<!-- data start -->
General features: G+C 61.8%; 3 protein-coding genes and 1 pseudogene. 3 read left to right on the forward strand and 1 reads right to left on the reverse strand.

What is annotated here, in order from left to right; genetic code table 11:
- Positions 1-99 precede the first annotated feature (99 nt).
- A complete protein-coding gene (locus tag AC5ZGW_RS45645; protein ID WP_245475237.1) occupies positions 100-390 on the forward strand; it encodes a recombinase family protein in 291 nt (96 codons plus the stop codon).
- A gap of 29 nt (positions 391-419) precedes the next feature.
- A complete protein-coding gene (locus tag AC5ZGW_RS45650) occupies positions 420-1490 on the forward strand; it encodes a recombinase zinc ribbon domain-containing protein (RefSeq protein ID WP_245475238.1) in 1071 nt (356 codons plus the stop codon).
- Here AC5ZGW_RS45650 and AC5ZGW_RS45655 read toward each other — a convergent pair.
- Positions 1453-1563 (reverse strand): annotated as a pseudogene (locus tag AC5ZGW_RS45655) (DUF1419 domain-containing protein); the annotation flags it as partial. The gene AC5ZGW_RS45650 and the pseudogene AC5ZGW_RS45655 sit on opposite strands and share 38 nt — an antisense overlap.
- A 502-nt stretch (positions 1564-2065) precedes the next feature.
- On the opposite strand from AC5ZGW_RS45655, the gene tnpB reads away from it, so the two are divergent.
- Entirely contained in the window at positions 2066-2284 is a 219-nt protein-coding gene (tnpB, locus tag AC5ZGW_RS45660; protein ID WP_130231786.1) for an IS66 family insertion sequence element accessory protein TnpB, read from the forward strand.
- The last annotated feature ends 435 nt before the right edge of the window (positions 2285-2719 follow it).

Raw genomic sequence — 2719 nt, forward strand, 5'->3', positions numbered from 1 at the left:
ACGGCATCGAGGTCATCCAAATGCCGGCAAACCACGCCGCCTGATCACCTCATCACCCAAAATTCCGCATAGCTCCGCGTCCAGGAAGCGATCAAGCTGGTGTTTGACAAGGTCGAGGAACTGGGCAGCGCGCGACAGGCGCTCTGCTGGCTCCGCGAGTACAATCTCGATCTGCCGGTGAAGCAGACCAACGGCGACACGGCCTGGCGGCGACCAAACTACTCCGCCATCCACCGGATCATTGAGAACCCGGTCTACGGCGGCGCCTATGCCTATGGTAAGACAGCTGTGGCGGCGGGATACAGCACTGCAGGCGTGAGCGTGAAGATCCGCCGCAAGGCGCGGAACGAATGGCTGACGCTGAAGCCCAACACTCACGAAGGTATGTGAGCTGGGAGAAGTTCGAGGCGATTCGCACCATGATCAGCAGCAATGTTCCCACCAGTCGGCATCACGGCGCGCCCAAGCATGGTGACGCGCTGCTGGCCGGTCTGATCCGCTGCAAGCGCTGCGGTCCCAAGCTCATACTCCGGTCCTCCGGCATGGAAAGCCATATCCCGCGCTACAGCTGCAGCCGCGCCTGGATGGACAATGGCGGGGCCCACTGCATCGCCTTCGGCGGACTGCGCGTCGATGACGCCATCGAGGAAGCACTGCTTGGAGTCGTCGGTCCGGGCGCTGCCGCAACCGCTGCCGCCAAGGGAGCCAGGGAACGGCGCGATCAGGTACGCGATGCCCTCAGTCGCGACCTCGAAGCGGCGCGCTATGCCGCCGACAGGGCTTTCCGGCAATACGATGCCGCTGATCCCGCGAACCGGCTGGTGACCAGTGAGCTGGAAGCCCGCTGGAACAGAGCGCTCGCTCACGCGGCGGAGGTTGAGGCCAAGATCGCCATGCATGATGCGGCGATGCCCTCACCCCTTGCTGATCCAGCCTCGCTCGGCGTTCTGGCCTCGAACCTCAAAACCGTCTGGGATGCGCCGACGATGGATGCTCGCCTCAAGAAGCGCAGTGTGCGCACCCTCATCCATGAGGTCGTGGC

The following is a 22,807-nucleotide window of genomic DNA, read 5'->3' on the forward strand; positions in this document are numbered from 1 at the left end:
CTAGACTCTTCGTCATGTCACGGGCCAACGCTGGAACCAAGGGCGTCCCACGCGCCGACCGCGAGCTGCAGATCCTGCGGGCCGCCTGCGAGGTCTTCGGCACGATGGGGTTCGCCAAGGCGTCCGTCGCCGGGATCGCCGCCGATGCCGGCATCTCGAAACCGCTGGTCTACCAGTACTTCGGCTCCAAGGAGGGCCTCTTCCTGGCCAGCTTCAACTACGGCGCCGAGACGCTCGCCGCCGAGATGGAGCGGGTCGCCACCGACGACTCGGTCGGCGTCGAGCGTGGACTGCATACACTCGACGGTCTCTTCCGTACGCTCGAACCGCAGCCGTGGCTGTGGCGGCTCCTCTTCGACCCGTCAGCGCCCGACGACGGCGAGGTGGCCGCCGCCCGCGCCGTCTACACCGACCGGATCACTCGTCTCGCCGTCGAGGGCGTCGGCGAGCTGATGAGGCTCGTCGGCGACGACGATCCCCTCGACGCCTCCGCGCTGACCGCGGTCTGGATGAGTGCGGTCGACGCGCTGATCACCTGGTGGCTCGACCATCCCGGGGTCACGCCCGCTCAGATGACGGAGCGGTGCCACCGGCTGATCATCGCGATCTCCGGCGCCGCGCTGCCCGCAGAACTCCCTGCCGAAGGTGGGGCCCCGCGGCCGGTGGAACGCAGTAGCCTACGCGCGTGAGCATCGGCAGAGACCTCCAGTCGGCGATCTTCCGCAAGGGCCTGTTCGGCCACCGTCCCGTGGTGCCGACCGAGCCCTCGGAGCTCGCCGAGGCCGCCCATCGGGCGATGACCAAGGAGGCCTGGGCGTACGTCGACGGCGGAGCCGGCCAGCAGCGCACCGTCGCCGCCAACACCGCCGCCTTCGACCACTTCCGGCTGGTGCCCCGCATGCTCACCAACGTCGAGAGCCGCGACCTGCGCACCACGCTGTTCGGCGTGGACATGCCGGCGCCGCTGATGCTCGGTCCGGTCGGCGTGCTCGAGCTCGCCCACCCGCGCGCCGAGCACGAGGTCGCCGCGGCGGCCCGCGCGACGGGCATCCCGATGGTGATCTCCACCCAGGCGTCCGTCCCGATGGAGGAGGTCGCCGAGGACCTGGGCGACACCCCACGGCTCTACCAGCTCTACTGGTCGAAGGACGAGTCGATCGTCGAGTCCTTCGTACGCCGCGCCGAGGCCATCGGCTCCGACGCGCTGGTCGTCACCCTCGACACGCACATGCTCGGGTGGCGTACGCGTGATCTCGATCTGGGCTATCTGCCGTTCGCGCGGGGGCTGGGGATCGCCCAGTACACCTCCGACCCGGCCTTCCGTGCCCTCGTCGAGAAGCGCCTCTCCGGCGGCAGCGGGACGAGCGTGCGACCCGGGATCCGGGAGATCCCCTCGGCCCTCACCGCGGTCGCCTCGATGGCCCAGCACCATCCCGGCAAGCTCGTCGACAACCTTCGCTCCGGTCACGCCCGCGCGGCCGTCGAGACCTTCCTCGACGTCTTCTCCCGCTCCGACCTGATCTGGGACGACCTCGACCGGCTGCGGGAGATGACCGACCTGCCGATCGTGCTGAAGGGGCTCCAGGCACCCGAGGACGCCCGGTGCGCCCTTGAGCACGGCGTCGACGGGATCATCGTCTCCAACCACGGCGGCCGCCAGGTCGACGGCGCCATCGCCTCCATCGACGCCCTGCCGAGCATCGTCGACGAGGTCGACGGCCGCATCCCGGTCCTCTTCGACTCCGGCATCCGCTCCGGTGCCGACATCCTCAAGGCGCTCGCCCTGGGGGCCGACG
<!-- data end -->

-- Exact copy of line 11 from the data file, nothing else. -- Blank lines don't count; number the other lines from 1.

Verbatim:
- Entirely contained in the window at positions 2066-2284 is a 219-nt protein-coding gene (tnpB, locus tag AC5ZGW_RS45660; protein ID WP_130231786.1) for an IS66 family insertion sequence element accessory protein TnpB, read from the forward strand.